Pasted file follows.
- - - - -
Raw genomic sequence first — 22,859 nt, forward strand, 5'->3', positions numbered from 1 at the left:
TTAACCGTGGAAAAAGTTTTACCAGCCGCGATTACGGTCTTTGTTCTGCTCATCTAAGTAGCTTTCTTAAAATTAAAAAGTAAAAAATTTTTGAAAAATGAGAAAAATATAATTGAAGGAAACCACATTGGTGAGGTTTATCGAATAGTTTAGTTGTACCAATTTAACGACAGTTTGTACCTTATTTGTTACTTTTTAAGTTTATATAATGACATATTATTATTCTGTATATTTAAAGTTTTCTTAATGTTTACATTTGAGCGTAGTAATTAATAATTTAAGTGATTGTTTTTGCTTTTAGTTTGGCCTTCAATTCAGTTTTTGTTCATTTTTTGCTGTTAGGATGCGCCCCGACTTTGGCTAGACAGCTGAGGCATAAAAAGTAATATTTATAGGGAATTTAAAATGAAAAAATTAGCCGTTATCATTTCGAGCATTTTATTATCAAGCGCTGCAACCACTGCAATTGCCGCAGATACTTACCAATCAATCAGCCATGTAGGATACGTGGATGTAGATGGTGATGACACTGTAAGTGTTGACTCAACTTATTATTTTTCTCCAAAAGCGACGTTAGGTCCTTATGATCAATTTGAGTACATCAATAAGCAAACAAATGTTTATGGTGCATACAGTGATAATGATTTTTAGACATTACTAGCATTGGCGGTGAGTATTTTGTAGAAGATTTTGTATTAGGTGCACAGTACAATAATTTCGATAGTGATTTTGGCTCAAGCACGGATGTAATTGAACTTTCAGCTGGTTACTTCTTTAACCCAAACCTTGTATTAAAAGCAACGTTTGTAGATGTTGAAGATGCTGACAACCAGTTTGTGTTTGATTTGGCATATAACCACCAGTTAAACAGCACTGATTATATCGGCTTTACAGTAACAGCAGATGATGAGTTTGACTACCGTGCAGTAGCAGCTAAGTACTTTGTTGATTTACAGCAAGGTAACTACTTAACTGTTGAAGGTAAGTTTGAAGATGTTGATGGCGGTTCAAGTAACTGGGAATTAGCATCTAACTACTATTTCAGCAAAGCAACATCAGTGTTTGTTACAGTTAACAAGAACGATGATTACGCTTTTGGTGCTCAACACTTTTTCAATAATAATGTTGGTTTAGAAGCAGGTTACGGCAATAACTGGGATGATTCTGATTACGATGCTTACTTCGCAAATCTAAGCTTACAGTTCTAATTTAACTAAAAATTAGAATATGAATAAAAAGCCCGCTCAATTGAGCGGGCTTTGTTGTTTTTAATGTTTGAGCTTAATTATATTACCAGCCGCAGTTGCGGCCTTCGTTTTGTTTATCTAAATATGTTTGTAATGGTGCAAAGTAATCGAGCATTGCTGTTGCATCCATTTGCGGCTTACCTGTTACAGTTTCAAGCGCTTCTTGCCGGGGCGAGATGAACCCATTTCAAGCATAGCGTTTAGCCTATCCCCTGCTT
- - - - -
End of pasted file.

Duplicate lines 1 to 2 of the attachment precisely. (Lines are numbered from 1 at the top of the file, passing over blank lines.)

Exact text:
Raw genomic sequence first — 22,859 nt, forward strand, 5'->3', positions numbered from 1 at the left:
TTAACCGTGGAAAAAGTTTTACCAGCCGCGATTACGGTCTTTGTTCTGCTCATCTAAGTAGCTTTCTTAAAATTAAAAAGTAAAAAATTTTTGAAAAATGAGAAAAATATAATTGAAGGAAACCACATTGGTGAGGTTTATCGAATAGTTTAGTTGTACCAATTTAACGACAGTTTGTACCTTATTTGTTACTTTTTAAGTTTATATAATGACATATTATTATTCTGTATATTTAAAGTTTTCTTAATGTTTACATTTGAGCGTAGTAATTAATAATTTAAGTGATTGTTTTTGCTTTTAGTTTGGCCTTCAATTCAGTTTTTGTTCATTTTTTGCTGTTAGGATGCGCCCCGACTTTGGCTAGACAGCTGAGGCATAAAAAGTAATATTTATAGGGAATTTAAAATGAAAAAATTAGCCGTTATCATTTCGAGCATTTTATTATCAAGCGCTGCAACCACTGCAATTGCCGCAGATACTTACCAATCAATCAGCCATGTAGGATACGTGGATGTAGATGGTGATGACACTGTAAGTGTTGACTCAACTTATTATTTTTCTCCAAAAGCGACGTTAGGTCCTTATGATCAATTTGAGTACATCAATAAGCAAACAAATGTTTATGGTGCATACAGTGATAATGATTTTTAGACATTACTAGCATTGGCGGTGAGTATTTTGTAGAAGATTTTGTATTAGGTGCACAGTACAATAATTTCGATAGTGATTTTGGCTCAAGCACGGATGTAATTGAACTTTCAGCTGGTTACTTCTTTAACCCAAACCTTGTATTAAAAGCAACGTTTGTAGATGTTGAAGATGCTGACAACCAGTTTGTGTTTGATTTGGCATATAACCACCAGTTAAACAGCACTGATTATATCGGCTTTACAGTAACAGCAGATGATGAGTTTGACTACCGTGCAGTAGCAGCTAAGTACTTTGTTGATTTACAGCAAGGTAACTACTTAACTGTTGAAGGTAAGTTTGAAGATGTTGATGGCGGTTCAAGTAACTGGGAATTAGCATCTAACTACTATTTCAGCAAAGCAACATCAGTGTTTGTTACAGTTAACAAGAACGATGATTACGCTTTTGGTGCTCAACACTTTTTCAATAATAATGTTGGTTTAGAAGCAGGTTACGGCAATAACTGGGATGATTCTGATTACGATGCTTACTTCGCAAATCTAAGCTTACAGTTCTAATTTAACTAAAAATTAGAATATGAATAAAAAGCCCGCTCAATTGAGCGGGCTTTGTTGTTTTTAATGTTTGAGCTTAATTATATTACCAGCCGCAGTTGCGGCCTTCGTTTTGTTTATCTAAATATGTTTGTAATGGTGCAAAGTAATCGAGCATTGCTGTTGCATCCATTTGCGGCTTACCTGTTACAGTTTCAAGCGCTTCTTGCCGGGGCGAGATGAACCCATTTCAAGCATAGCGTTTAGCCTATCCCCTGCTT